In the Moment

What’s wrong right now? What’s the matter in this moment, in this very second? If you’re actually on fire, great! That immediate danger will bring you right into the present — you won’t be capable of being anywhere else. But if you’re not on fire, then it’s likely that nothing is actually wrong right-now.

And if nothing is wrong, you should be feeling great. If you’re not feeling great, then you’re not present — your thinking-mind is taking you on a turbulent ride that you’re not enjoying. You’ve been transported to sometime in the past where you’re ruminating about unpleasant memories OR you’ve been taken into the future where you’re prophesying a doom-filled fate.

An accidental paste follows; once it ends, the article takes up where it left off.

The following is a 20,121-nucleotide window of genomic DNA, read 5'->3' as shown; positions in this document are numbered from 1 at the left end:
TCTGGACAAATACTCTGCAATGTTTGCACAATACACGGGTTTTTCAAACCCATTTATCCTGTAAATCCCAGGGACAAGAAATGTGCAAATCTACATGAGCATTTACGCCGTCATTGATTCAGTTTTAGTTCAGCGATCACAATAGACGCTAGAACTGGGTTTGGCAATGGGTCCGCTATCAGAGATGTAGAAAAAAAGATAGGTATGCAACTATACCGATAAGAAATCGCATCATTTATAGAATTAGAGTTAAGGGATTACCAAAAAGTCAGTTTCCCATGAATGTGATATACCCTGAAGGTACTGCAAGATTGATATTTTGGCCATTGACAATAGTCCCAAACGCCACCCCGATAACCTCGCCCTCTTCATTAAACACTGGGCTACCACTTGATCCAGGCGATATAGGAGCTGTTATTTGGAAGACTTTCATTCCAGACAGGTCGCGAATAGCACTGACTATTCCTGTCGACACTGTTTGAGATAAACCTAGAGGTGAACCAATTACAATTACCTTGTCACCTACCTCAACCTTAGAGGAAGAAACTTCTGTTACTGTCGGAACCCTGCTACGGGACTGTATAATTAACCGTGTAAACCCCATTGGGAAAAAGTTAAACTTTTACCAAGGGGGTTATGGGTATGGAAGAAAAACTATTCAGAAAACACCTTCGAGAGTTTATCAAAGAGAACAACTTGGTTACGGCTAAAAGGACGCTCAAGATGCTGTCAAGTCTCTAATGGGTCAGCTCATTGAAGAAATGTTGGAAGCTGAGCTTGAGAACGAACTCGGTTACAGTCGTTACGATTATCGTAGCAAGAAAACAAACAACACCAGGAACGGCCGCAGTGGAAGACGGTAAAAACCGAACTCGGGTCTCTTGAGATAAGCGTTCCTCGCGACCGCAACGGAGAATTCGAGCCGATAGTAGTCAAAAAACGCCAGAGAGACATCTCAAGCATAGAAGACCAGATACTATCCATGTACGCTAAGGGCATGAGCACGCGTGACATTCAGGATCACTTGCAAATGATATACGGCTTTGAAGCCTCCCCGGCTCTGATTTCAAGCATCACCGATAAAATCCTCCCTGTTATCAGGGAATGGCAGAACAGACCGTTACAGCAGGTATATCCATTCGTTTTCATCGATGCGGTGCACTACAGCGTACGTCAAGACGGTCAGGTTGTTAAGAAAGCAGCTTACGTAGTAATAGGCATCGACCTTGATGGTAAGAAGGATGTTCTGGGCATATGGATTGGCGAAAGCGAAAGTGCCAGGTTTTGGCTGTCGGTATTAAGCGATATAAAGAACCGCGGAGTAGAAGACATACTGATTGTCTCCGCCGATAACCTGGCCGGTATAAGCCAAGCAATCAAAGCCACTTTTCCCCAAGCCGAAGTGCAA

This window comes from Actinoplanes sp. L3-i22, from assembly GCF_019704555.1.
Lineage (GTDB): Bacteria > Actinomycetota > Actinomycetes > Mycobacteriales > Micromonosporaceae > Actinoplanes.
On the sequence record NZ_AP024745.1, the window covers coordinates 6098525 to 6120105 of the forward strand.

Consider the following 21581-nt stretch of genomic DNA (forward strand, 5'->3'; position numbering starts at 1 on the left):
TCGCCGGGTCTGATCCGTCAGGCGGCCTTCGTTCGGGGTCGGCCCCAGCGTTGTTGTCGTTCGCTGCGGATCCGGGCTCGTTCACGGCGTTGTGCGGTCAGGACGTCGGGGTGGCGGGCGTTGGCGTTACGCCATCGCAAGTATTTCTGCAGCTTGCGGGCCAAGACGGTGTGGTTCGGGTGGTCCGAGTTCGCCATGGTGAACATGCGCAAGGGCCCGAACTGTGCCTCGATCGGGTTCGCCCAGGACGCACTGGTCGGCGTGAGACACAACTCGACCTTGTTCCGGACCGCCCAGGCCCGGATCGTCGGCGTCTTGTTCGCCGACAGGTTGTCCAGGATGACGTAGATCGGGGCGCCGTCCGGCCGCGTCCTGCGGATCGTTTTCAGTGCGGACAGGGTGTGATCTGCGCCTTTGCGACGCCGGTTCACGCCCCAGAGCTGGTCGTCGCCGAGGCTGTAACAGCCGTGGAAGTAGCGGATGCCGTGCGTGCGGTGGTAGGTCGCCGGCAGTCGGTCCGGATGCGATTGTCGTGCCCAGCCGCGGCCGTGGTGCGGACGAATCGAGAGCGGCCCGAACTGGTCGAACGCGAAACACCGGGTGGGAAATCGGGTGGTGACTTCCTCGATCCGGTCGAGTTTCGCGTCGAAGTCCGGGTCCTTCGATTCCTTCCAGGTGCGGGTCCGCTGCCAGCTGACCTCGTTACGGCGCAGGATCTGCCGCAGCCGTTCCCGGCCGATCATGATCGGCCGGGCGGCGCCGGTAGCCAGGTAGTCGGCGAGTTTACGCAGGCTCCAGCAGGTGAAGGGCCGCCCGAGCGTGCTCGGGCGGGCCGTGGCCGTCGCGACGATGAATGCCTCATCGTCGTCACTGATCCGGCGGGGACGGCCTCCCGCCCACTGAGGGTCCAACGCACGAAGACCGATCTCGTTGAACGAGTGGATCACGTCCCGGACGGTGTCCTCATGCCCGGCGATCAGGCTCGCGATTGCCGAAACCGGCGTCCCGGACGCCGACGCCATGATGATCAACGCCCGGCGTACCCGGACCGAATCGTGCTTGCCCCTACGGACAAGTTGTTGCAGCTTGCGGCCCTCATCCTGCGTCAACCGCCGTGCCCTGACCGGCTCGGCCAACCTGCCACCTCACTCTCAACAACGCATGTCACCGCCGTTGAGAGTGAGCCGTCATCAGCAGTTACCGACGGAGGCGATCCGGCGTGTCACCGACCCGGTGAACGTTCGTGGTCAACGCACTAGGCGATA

You better pump those brakes and get back into right-NOW. Start by breathing: in… out… in… out…. Focus on the breath in order to take focus off your thoughts. Now do a systems-check, starting at the top and working your way down: relax every part of your body — when you feel tension, release it. In that process of relaxing, you should feel some sensation at each spot.

For example, you should feel something as your thighs relax. Keep focus on those sensations as they happen. When all done, feel the sensation as a total-body experience, as an inner-energy pervading through your entire body — like you’re radiating light and joy. Focus on that feeling and know what it’s like to be in the moment — perfectly present.

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Now – Chapter 2

This is my interpretation of the book The Power of Now: A Guide to Spiritual Enlightenment by Eckhart Tolle.

Chapter 2